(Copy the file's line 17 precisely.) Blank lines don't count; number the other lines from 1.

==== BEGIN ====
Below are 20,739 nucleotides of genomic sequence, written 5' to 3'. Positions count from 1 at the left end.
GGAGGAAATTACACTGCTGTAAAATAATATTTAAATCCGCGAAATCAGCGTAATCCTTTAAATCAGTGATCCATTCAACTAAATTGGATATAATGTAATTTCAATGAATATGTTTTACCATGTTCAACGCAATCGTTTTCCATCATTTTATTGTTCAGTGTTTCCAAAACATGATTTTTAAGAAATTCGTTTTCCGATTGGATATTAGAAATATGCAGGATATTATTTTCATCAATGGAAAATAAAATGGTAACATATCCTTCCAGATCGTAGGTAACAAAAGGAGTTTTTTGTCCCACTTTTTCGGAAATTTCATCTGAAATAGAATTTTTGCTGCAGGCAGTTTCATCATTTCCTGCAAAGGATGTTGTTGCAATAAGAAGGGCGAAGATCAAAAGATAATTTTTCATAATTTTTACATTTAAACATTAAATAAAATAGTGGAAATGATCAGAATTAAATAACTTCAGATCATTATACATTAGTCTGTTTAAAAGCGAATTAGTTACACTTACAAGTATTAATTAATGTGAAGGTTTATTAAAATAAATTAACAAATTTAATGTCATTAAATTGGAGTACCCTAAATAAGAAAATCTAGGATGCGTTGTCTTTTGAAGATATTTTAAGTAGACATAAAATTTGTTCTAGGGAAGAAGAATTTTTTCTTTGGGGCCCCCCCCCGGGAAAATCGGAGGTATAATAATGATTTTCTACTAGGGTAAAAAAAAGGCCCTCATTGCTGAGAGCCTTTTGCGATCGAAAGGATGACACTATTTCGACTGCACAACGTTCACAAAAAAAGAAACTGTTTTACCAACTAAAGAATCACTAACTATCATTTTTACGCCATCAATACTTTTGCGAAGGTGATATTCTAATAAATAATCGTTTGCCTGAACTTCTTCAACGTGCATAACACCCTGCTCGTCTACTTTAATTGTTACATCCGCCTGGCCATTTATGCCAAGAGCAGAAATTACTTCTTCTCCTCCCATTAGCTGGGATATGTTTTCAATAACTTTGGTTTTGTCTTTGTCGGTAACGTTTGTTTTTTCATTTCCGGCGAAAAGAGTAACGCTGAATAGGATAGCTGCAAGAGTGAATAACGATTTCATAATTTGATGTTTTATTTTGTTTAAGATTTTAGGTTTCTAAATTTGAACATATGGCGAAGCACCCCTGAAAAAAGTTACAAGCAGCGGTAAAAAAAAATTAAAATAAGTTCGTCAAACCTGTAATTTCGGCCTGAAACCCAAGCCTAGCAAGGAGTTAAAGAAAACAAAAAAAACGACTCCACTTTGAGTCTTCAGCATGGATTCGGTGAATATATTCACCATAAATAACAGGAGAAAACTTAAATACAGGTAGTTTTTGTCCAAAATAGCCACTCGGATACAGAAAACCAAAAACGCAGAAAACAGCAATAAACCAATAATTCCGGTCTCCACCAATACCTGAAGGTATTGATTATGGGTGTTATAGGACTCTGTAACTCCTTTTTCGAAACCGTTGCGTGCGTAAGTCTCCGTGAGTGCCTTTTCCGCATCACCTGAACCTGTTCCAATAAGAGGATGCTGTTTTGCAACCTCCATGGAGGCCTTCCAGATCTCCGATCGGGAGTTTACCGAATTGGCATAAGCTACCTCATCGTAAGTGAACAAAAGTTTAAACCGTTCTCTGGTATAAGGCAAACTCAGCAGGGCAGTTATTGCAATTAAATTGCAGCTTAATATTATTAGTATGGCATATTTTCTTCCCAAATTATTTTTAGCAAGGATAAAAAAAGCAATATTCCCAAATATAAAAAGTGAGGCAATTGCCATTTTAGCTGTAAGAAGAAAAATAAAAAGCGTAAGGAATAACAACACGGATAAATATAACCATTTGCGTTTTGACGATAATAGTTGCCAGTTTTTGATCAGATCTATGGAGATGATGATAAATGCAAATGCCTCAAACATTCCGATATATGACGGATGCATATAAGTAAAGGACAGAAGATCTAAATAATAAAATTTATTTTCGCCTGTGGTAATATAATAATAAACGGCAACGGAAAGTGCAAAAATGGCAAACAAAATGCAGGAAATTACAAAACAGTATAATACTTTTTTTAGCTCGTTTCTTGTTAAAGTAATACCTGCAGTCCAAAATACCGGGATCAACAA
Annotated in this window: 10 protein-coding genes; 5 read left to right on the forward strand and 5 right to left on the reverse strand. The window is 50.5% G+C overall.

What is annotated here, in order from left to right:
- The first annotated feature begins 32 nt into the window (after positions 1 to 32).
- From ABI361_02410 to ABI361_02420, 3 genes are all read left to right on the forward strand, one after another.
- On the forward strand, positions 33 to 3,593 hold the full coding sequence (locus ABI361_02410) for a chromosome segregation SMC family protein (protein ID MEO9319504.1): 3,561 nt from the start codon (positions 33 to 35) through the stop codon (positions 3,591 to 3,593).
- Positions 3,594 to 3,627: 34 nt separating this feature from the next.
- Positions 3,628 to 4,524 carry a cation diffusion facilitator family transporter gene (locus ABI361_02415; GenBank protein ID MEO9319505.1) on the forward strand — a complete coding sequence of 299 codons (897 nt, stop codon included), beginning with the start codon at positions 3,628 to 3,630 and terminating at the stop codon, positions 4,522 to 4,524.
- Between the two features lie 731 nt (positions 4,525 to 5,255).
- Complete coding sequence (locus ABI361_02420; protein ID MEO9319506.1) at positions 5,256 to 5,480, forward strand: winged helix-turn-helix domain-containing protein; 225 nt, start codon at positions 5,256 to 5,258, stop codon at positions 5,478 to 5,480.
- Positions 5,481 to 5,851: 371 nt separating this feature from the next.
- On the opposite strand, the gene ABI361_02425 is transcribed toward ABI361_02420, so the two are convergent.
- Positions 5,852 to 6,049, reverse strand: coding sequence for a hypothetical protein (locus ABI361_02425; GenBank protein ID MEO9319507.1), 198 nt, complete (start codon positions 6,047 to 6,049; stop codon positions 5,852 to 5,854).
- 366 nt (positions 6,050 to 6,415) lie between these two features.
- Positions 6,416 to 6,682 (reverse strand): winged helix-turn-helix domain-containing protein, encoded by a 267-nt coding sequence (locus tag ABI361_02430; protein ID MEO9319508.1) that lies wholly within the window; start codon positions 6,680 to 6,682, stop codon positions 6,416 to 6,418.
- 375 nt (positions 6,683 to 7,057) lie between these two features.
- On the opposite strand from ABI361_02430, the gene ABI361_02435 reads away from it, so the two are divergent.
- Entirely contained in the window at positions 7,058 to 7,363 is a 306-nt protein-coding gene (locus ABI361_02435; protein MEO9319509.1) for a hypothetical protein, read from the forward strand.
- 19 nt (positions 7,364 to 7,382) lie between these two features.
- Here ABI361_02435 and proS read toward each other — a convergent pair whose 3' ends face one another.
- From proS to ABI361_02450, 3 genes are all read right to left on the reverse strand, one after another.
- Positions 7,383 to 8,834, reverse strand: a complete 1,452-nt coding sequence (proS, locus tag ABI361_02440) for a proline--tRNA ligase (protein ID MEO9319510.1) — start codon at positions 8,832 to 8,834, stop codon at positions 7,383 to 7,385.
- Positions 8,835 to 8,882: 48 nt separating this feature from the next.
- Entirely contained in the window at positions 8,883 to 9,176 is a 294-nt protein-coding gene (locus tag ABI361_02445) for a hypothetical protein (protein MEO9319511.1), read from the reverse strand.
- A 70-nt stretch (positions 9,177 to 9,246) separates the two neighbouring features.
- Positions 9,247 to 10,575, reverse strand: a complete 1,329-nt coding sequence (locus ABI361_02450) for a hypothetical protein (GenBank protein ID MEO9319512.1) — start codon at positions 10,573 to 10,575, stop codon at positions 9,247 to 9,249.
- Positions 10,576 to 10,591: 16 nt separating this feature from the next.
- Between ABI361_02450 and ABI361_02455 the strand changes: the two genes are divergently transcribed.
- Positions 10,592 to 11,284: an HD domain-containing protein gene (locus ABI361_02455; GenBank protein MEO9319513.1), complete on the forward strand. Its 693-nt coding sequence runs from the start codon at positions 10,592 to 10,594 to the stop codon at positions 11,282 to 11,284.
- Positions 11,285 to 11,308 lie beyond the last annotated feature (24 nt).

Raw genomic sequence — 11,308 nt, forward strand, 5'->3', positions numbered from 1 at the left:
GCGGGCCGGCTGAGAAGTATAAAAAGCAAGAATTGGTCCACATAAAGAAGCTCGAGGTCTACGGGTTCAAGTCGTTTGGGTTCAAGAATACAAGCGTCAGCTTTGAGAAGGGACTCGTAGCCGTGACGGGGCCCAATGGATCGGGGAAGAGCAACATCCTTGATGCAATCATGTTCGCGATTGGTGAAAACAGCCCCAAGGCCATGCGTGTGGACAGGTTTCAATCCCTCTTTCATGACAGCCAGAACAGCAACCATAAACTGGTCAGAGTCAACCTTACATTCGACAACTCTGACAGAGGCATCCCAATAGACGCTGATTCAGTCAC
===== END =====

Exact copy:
- 375 nt (positions 6,683 to 7,057) lie between these two features.